But the jump in those numbers is due in large part to an effort by the NFL to obtain more comprehensive reporting of injury data. This season marked the first time that the league collected medical records from each team electronically, another player safety measure that was a long time coming.

It appears those measures are working as part of a process, but it is one that clearly needs more tweaking. Concussion protocol is still far from perfect. Anyone who watched Julian Edelman stagger around the field in the Super Bowl after a fourth quarter hit by Kam Chancellor, then go on to score the game-winning touchdown a short time later, knows this. But the NFL is clearly taking meaningful steps to ensure the safety of its players and Goodell hinted before the Super Bowl that there may be more changes in the pipeline.

“Looking to the offseason, we will focus on innovation and technology in three key areas: the game, player safety and the fan experience. We are doing more to protect our players from unnecessary risk. Hits to defenseless players this season were down 68 percent, and there were similar decreases in other areas pertaining to the safety of the game,” he said. “There’s more to do on player health and safety. Carefully reviewing and approving our concussion protocols will be a focus of our medical committees this offseason. And we are establishing a position of chief medical officer. This individual…will oversee our medical-related policies, ensure that we update them regularly, and work closely with our medical committees, our advisors, and the Players’ Association.”

The announcement of Dr. Elizabeth Nabel’s appointment to that chief medical officer post followed on Monday, less than two weeks after Goodell’s statement on the position.  According to the NFL release announcing her appointment, Dr. Nabel is a cardiologist and biomedical researcher, who formerly served as director of the U.S. National Heart, Lung, and Blood Institute at the US National Institutes of Health. She remains the president of Brigham and Women’s Hospital and a professor of medicine at Harvard Medical School.

“We are excited to have Dr. Nabel’s insight as we continually seek ways to make our game better and safer,” Goodell said in a statement. “The game is safer than it has ever been, but not as safe as it will be with advisors like Dr. Nabel providing expertise.”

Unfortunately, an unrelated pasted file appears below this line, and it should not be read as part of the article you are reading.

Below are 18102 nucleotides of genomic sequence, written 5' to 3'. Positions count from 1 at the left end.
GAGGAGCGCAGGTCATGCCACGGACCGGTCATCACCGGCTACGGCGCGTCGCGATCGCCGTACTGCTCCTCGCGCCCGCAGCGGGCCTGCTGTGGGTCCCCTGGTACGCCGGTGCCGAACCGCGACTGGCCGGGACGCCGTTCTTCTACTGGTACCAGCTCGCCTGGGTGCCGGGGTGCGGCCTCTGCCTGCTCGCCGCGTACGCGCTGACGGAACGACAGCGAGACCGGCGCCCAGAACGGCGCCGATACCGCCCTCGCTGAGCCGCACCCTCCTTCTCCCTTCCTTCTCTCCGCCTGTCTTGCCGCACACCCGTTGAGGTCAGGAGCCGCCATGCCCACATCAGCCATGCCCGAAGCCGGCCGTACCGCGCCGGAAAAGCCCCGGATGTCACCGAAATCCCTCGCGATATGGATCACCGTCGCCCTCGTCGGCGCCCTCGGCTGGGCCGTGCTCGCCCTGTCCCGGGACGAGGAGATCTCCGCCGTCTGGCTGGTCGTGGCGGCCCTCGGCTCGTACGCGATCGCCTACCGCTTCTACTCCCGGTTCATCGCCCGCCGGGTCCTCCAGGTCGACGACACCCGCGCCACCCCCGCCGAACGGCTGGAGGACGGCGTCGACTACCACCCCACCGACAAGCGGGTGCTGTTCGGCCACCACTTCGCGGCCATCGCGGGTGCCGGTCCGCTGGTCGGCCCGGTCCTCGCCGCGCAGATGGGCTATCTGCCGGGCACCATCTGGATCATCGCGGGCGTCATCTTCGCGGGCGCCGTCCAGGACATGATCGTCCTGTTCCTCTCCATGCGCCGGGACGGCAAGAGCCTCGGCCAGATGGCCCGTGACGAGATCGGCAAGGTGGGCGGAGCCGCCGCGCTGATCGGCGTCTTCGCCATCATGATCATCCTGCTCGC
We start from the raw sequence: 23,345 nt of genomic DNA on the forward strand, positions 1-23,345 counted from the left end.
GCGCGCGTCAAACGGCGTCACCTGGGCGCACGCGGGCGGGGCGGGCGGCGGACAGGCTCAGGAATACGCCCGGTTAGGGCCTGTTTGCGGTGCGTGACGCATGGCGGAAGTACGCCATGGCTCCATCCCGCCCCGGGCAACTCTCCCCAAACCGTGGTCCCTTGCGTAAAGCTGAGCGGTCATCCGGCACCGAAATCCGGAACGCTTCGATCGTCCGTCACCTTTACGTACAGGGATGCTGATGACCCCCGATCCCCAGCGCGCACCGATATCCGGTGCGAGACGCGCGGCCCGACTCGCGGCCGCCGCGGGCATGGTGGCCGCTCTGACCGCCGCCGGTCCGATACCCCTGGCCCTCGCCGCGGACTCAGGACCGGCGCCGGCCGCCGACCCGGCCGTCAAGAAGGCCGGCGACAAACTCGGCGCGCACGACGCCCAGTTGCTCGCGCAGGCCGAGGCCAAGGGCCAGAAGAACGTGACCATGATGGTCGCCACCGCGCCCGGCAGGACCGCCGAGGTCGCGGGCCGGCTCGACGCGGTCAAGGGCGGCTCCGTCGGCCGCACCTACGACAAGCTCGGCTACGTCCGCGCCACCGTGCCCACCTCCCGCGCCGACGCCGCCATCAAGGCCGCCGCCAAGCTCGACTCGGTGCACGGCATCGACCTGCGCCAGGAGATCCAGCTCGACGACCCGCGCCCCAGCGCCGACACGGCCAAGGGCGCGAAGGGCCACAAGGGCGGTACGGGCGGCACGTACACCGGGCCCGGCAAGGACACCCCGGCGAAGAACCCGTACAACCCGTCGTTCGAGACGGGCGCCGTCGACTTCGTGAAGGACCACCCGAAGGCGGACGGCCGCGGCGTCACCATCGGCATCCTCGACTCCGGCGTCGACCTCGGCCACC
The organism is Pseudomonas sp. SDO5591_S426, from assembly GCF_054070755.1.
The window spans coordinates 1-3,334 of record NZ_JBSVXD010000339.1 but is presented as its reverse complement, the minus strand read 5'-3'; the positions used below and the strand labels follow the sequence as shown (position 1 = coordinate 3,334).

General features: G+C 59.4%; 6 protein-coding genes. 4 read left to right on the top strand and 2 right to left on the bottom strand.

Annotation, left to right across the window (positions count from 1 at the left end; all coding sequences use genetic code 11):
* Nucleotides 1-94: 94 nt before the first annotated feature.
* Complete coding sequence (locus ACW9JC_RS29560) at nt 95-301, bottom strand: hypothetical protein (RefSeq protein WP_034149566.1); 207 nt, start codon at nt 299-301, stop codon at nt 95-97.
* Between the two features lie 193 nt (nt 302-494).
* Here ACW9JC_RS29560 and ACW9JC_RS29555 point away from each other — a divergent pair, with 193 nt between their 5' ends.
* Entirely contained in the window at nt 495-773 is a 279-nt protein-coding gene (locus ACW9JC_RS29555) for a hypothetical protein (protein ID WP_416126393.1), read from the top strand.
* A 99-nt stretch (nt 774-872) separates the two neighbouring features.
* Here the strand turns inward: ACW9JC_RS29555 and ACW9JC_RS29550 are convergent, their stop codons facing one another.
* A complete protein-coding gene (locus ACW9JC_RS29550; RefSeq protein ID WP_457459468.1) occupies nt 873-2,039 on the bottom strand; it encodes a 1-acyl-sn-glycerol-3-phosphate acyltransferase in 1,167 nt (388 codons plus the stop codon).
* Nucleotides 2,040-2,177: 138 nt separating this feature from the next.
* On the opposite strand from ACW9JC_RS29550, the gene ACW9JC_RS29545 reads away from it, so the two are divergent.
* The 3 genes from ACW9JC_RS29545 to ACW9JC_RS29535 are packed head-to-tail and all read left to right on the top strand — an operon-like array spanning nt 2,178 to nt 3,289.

Dr. Nabel will work with Goodell and the NFL’s medical advisory committees to identify areas to further enhance player safety. It’s another step in the right direction for the league to make the game safer. So while there are many reasons to have qualms with the decisions Goodell has made during his tenure, the decisions relating player safety shouldn’t be among them.

Because while we’re all seeking to be entertained by the game of football, a game that is inherently violent in nature, there is an important flipside to that coin, the short and long term health of the participants involved. That’s not something worth sacrificing for our entertainment.

Click to comment

Leave a Reply

Your email address will not be published. Required fields are marked *

News

Broncos holding their breath on Derek Wolfe

Avatar

Published

on

Only two days after losing Billy Winn for the year with a torn ACL, the Broncos are now sweating out another potentially serious injury along the defensive line. Via multiple reports, Broncos defensive lineman Derek Wolfe was carted off the field during practice on Saturday. It’s being described as a right ankle injury by coach [more]

Source: Mike Florio of ProFootballTalk

Powered by WPeMatico

Continue Reading

News

Buccaneers admit mistake, boot Aguayo

Avatar

Published

on

In the NFL, it’s always better to admit a mistake than to compound it. For the Buccaneers, the decision to burn a 2016 second-round pick on kicker Robert Aguayo has proven to be a mistake. The Buccaneers made the definitive admission of their error on Saturday, cutting Aguayo. He exits with $428,000 in fully-guaranteed salary [more]

Source: Mike Florio of ProFootballTalk

Powered by WPeMatico

Continue Reading

News

Did Bucs put too much pressure on Aguayo?

Avatar

Published

on

After the Buccaneers surprised everyone by taking a kicker with the 59th overall pick in the draft, G.M. Jason Licht explained the move by heaping superlatives on the player. “I was very excited along with my staff and coaches about Roberto for a very long time,” Licht told PFT Live in May 2016. “It’s not [more]

Source: Mike Florio of ProFootballTalk

Powered by WPeMatico

Continue Reading

The NFL On Twitter


Insiders On Facebook

Trending Now

Copyright © 2021 Insider Sports, Inc